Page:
Ontwerpen van een hydraulische sproeikopaansturing.
Report 2003.TL.6698, Transport Engineering and Logistics.
Company Vestergaard manufactures mainly de-icers and in the company's strive
for constant product improvement the actuating system of the nozzle had to be
enhanced. The nozzle, spraying a mix of water and glycol, is fixed at the
end of a boom and its motion is controlled by two hydraulic actuators.
Movement of the nozzle to left and right (horizontal plane) causes too
much wear and becomes inaccurate after intensive use. Moreover, the management
believes that integration of parts on this actuating system can reduce assembly
time and save costs when production is outsourced. Altogether reason for the
company to reconsider the current design of the system.
The main problem appeared to be the large forces on the joints of connecting
rods transmitting a translation of the hydraulic cylinder in to a rotation of
the nozzle. After intensive use these joints started to show too much margin.
A new design should improve durability, quality and functionality. In the
first stage of the project the objective was to develop a new hydraulic
actuating system to generate the movement of the nozzle. This new design had
to show less wear and slack after intensive use than appears on the current
actuating system. It had to be an overall improvement. During the project
increasing emphasis was put on the integration of as many parts possible. The
main reason for this was to simplify assembly and reduce costs. The production
of the part will be outsourced to a neighboring factory. This includes
advantages as good communication and no transportation costs. All these aspects,
in favour of integration of parts and outsourcing of production, had great
influence on the design.
First the performance of the current design had to be determined as a
starting-point for a new design. The force and speed of the hydraulic
cylinder and the reaction of the nozzle to a certain input speed at the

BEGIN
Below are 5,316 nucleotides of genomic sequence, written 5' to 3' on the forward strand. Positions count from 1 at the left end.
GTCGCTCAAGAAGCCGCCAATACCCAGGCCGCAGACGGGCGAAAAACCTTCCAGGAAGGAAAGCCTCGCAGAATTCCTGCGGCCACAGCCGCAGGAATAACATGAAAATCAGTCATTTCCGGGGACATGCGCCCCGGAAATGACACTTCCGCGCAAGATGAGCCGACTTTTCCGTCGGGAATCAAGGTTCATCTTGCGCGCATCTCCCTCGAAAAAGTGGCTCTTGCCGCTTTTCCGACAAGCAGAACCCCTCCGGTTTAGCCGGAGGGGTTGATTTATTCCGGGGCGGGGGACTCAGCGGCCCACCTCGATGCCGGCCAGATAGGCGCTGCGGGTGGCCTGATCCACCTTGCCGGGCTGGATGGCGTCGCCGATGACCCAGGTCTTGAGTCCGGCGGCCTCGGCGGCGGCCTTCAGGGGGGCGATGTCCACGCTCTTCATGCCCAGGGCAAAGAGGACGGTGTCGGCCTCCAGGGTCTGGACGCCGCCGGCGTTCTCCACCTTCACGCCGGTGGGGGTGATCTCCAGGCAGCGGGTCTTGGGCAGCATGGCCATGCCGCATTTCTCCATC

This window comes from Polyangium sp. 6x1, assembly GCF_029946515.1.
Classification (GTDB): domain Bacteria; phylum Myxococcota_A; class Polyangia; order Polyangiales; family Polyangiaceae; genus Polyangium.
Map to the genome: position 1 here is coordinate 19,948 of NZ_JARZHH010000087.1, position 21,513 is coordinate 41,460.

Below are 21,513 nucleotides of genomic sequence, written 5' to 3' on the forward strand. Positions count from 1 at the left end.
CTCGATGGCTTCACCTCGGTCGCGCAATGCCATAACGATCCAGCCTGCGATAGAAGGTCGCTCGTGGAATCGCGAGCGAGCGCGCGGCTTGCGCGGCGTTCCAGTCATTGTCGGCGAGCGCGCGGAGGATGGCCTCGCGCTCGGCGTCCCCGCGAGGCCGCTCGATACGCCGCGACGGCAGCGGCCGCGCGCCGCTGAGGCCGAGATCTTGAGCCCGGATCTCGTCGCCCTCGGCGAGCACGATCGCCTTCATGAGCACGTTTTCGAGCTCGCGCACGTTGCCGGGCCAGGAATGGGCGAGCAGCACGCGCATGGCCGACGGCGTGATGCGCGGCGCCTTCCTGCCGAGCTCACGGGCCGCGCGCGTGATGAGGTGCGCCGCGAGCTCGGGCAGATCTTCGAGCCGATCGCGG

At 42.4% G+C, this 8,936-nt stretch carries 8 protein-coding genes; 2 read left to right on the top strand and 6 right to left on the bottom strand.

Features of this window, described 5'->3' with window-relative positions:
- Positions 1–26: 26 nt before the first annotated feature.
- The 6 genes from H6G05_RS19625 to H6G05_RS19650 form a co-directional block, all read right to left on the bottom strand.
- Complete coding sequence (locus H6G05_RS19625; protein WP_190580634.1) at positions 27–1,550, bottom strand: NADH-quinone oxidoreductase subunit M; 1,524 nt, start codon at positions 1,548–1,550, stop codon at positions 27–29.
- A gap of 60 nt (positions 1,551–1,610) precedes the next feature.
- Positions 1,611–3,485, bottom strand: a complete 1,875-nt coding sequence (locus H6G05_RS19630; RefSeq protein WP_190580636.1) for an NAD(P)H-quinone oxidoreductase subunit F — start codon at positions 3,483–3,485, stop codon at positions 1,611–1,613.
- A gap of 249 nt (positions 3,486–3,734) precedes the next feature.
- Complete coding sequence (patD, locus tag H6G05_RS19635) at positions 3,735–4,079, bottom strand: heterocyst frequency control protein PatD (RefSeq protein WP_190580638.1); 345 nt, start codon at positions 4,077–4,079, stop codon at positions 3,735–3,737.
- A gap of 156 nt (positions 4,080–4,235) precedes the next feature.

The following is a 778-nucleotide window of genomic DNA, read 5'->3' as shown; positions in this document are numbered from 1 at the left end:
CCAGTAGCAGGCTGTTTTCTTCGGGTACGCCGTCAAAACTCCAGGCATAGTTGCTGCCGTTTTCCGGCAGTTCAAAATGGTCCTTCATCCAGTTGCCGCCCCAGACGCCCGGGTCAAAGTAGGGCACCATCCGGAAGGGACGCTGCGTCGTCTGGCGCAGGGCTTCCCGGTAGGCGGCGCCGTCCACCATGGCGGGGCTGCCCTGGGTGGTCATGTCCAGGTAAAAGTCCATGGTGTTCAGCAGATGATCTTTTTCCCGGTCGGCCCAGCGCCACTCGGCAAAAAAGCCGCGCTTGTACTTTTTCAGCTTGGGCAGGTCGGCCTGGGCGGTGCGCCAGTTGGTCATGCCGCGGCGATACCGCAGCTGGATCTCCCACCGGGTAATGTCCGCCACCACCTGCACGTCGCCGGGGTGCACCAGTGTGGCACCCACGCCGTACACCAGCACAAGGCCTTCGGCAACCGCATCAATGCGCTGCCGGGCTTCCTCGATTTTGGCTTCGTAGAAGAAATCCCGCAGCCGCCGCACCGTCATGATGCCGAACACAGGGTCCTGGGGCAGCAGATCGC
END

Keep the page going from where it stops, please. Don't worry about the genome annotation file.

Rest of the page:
cylinder were established. This implies that the response of the nozzle
movement, in terms of angular velocity, to a constant speed of the piston
of the hydraulic cylinder was calculated. Some tests were run as well to
verify the forces involved and the actual force used to rotate the nozzle.
Subsequently some new concepts were considered and evaluated. Ultimately a
concept was chosen whereby two hydraulic cylinders were integrated in the
swing-axle on which the nozzle and hydraulic cylinder are presently
mounted. During the design process it became clear that the costs involved
in this concept were too high and a new solution had to be considered.
With the integration of parts as a strong condition the final design
became a hydraulic vane type rotary actuator integrated in the swing-axle
(figure I). The swing-axle is designed to cast out of stainless steel and
use CNC afterwards to finalize it. The vane motor uses two circular
pistons to rotate the nozzle. One piston is fixed to the housing and the
other one to the shaft mounted to the nozzle. By pumping hydraulic oil
in-between these two circular piston blocks they start moving away from
each other and consequently the nozzle starts turning. The volume flow and
the forces involved were optimized in comparison with the current design
by using the test results and calculations made earlier. Technical
drawings of the new design were made as well as 3 dimensional models and
sent to some manufacturers for cost evaluation. Eventually the cost was
estimated not to be higher than the costs involved with the current
design. Calculation on the weight of the integrated parts pointed out that
it will be 2 kilograms lighter than the 4,4 kg the swing-axle and hydraulic
cylinder are weighing together at the moment. When testing demonstrates that
the new design functions well, the performance has also been improved since
the rotation of the nozzle is proportional to the oil pumped in the actuator
and the speed is proportional to the oil flow (in m3/s).
Figure I: Exploded view of the final concept for an actuating system for
rotation of the nozzle spraying a de-ice fluid.
An enlarged picture of his exploded view can be found in the
appendix of the report where a partlist is added explaining all the parts.
Reports on Transport Engineering and Logistics (in Dutch)
, TU Delft